Café Katja is just the type of cozy, unassuming New York restaurant where you want to while away the evening: its handsome, softly lit interior beckons as you pass the Orchard Street storefront's large glass windows; it's full of original details that call to mind the neighborhood's history, most notably the beautifully patterned off-white tin ceiling. On most nights, every table is occupied with diners sipping crisp Austrian wines or gulping robust German beers as they tuck into generous plates of sauerkraut, sausages, and dumplings.
The restaurant looks better than ever after a recent expansion into the storefront next door, opening up space for 27 more seats as well as a U-shaped bar in the middle of the dining room. And for vegetarian diners, Katja's makeover wasn't purely aesthetic: after its October reopening, the restaurant added several vegetarian dishes to its previously meat-heavy bill of fare.
An appetizer of red cabbage salad ($7) featured crisp, sweet cabbage and tart apples sprinkled with fresh chives, with some nice crunch from toasted walnuts. Though I couldn't detect any of the lingonberries mentioned on the menu, and the dressing is on the sweet side. This is your standard cabbage salad.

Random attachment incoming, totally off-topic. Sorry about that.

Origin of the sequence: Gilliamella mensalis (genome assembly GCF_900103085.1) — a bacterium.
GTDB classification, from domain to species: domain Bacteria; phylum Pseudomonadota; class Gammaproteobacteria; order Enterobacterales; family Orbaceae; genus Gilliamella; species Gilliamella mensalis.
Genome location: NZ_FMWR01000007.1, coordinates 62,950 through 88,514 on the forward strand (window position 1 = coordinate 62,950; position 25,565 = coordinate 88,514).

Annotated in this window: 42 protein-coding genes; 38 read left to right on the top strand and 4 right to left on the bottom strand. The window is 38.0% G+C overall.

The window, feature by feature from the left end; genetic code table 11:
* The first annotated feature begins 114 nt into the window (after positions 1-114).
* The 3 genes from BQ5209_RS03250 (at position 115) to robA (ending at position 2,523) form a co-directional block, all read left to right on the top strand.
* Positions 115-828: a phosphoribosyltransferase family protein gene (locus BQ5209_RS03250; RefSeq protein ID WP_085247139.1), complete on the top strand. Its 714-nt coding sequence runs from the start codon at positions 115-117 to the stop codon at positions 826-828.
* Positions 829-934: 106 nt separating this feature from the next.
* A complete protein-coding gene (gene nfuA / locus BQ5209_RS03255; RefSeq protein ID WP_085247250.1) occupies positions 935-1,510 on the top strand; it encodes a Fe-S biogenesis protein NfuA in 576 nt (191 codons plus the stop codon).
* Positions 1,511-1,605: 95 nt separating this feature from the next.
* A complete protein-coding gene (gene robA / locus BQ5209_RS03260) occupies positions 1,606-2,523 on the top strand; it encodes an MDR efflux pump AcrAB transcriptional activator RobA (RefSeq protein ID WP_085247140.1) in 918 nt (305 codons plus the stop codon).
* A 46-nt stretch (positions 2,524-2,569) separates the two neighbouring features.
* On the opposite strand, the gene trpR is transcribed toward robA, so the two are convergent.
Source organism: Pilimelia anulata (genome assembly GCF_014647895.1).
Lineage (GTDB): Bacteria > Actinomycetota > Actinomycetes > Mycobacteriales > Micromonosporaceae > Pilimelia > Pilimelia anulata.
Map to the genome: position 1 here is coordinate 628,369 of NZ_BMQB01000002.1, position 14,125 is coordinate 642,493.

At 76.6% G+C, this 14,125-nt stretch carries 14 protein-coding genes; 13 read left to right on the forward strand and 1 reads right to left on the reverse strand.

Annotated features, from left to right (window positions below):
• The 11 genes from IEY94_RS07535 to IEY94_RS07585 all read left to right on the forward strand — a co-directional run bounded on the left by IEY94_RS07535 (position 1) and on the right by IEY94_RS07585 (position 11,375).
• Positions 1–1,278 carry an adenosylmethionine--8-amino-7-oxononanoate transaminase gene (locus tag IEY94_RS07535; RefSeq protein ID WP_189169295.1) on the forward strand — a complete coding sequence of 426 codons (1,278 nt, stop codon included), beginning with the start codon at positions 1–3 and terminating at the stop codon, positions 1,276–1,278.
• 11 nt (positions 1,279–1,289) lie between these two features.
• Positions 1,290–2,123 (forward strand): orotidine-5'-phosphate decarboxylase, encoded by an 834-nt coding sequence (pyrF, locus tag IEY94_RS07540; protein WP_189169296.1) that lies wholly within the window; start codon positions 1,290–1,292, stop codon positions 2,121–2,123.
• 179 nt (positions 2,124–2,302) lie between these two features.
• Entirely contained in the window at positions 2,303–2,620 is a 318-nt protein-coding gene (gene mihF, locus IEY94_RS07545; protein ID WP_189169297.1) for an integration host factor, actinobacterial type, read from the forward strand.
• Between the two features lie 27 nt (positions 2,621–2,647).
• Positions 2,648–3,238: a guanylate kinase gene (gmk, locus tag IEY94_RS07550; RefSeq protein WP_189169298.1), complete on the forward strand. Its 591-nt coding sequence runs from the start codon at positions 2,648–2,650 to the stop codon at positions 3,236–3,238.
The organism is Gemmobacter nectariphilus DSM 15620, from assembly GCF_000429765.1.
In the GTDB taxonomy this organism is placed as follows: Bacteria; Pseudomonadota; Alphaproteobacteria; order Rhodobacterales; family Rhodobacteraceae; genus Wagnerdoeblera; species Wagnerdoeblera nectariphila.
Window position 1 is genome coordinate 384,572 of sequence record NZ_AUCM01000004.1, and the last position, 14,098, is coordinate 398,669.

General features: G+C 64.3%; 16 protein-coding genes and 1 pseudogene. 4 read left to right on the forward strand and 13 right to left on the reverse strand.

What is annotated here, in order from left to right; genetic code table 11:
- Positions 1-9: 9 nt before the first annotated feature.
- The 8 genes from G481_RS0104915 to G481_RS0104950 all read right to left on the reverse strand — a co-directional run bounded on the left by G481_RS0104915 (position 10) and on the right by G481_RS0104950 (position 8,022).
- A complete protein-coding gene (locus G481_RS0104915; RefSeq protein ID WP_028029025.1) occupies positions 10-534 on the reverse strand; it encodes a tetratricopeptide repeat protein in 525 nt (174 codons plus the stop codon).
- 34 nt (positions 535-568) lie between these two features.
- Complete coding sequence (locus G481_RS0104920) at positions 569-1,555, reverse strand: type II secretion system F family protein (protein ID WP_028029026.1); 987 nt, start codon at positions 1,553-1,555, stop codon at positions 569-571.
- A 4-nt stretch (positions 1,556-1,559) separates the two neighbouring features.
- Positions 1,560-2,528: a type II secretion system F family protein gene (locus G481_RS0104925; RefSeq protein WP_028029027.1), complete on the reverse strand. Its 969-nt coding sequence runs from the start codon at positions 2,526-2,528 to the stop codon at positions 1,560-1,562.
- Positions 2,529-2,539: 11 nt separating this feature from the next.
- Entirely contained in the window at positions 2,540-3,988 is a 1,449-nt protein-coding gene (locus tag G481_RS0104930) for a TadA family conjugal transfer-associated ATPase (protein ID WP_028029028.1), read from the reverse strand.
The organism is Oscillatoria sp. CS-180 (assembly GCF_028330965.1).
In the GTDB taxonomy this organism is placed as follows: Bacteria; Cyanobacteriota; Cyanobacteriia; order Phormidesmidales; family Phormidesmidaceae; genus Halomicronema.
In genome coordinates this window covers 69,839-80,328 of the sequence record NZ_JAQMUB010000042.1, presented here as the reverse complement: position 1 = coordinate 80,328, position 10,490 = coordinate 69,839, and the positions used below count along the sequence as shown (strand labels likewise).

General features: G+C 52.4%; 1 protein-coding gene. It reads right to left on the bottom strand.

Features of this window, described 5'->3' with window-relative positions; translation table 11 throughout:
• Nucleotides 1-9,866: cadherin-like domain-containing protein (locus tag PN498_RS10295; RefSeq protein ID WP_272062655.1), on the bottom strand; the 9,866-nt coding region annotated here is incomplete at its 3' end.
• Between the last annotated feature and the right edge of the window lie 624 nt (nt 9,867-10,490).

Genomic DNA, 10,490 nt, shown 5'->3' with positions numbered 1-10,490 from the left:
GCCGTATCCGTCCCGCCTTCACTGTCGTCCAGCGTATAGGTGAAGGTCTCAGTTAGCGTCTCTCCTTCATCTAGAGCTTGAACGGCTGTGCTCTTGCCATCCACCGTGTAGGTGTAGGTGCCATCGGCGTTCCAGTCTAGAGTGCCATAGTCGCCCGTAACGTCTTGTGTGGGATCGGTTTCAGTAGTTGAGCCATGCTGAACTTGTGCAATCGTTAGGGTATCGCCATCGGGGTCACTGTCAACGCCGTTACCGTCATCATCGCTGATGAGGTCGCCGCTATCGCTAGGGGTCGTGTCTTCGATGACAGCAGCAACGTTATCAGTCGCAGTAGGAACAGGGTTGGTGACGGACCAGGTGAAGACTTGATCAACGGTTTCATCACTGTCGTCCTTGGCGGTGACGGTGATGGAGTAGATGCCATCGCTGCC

But things get way more interesting with the entrées. My dining companion and I were amazed at the size of the creamed spinach with poached egg and roasted veggie ($14). It's lightly creamed fresh baby spinach brightened by a touch of fresh nutmeg; a pile of well-seasoned, expertly roasted Brussels sprouts, carrots and parsnips; two feather-light semolina dumplings called griessnockerl; and a perfect, runny-yolked poached egg. This is exactly the type of main dish vegetarians look for when eating out: satisfying but not too heavy, with plenty of flavors and textures.
The next dish to arrive was a farro risotto with butternut squash and roasted vegetables ($15, pictured at top). The chewy, nutty grain was cooked just right and folded into a rich purée of sweet, bright orange butternut squash, then topped with a scattering of roasted Brussels and cubes of squash and finished with toasty chopped hazelnuts. Incredibly satisfying, the dish was just a touch too rich: the risotto was drizzled with a too-generous spoonful of brown butter, a sound idea that faltered in execution. Hopefully the over-dressing was an aberration, because with just a touch of the butter, the dish would have been near-perfect.
Katja's expansion has been so successful that the restaurant is already planning another one. Let's hope that the next reopening brings even more of these stellar vegetarian options to the menu.
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